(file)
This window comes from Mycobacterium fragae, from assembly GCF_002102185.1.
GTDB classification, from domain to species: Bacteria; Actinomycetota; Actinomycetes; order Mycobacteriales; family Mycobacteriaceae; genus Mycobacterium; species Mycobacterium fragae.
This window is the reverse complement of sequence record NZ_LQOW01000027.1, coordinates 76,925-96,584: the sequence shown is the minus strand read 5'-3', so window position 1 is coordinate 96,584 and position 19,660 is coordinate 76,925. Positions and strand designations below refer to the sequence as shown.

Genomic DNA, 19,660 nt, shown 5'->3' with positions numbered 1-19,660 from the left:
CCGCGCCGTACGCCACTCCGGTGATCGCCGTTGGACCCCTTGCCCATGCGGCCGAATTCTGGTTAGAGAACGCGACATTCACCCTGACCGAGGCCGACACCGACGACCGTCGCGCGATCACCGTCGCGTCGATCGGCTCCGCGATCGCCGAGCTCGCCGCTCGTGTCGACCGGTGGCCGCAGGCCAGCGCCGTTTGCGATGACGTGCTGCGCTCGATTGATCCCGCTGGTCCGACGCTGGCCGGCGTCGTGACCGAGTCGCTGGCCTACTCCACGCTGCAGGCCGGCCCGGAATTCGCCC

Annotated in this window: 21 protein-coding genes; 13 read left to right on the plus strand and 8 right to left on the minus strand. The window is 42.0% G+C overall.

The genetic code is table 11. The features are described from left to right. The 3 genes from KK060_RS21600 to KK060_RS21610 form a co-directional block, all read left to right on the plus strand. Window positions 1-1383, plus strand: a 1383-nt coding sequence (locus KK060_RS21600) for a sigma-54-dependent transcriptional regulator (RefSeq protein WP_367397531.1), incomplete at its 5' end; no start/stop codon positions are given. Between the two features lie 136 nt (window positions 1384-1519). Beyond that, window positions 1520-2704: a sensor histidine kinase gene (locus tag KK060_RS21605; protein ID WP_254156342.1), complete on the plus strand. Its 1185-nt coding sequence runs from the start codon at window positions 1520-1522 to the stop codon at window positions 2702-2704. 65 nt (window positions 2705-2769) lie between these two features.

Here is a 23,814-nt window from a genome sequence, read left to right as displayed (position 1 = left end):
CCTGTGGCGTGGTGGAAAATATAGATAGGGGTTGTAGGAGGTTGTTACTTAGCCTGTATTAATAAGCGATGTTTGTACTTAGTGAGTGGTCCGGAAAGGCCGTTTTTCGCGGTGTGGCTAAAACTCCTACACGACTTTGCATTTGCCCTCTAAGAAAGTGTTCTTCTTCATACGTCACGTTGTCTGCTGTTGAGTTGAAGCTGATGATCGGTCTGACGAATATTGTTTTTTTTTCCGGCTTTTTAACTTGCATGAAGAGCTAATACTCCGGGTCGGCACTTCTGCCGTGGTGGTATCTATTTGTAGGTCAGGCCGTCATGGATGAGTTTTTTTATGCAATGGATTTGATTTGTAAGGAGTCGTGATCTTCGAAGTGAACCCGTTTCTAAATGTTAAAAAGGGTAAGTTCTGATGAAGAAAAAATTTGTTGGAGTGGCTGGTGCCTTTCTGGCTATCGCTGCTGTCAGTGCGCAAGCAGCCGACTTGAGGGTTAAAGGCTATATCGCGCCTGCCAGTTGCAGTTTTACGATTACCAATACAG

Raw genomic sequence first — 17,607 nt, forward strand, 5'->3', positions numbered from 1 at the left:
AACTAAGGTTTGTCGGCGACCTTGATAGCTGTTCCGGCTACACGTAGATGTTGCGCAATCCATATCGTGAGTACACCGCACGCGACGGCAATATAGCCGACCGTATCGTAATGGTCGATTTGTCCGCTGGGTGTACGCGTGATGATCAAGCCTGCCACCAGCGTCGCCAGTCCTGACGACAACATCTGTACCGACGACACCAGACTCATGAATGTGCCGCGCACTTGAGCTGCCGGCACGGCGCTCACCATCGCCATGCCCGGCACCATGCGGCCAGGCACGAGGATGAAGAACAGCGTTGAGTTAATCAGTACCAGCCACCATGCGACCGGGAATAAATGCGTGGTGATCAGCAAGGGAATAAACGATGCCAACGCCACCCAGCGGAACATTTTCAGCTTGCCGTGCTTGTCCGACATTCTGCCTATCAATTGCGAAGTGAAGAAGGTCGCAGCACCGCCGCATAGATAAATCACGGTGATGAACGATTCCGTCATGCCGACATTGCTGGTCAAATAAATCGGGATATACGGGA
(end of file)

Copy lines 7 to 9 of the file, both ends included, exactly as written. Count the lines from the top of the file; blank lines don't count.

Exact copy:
The genetic code is table 11. The features are described from left to right. The 3 genes from KK060_RS21600 to KK060_RS21610 form a co-directional block, all read left to right on the plus strand. Window positions 1-1383, plus strand: a 1383-nt coding sequence (locus KK060_RS21600) for a sigma-54-dependent transcriptional regulator (RefSeq protein WP_367397531.1), incomplete at its 5' end; no start/stop codon positions are given. Between the two features lie 136 nt (window positions 1384-1519). Beyond that, window positions 1520-2704: a sensor histidine kinase gene (locus tag KK060_RS21605; protein ID WP_254156342.1), complete on the plus strand. Its 1185-nt coding sequence runs from the start codon at window positions 1520-1522 to the stop codon at window positions 2702-2704. 65 nt (window positions 2705-2769) lie between these two features.

Here is a 23,814-nt window from a genome sequence, read left to right as displayed (position 1 = left end):
CCTGTGGCGTGGTGGAAAATATAGATAGGGGTTGTAGGAGGTTGTTACTTAGCCTGTATTAATAAGCGATGTTTGTACTTAGTGAGTGGTCCGGAAAGGCCGTTTTTCGCGGTGTGGCTAAAACTCCTACACGACTTTGCATTTGCCCTCTAAGAAAGTGTTCTTCTTCATACGTCACGTTGTCTGCTGTTGAGTTGAAGCTGATGATCGGTCTGACGAATATTGTTTTTTTTTCCGGCTTTTTAACTTGCATGAAGAGCTAATACTCCGGGTCGGCACTTCTGCCGTGGTGGTATCTATTTGTAGGTCAGGCCGTCATGGATGAGTTTTTTTATGCAATGGATTTGATTTGTAAGGAGTCGTGATCTTCGAAGTGAACCCGTTTCTAAATGTTAAAAAGGGTAAGTTCTGATGAAGAAAAAATTTGTTGGAGTGGCTGGTGCCTTTCTGGCTATCGCTGCTGTCAGTGCGCAAGCAGCCGACTTGAGGGTTAAAGGCTATATCGCGCCTGCCAGTTGCAGTTTTACGATTACCAATACAG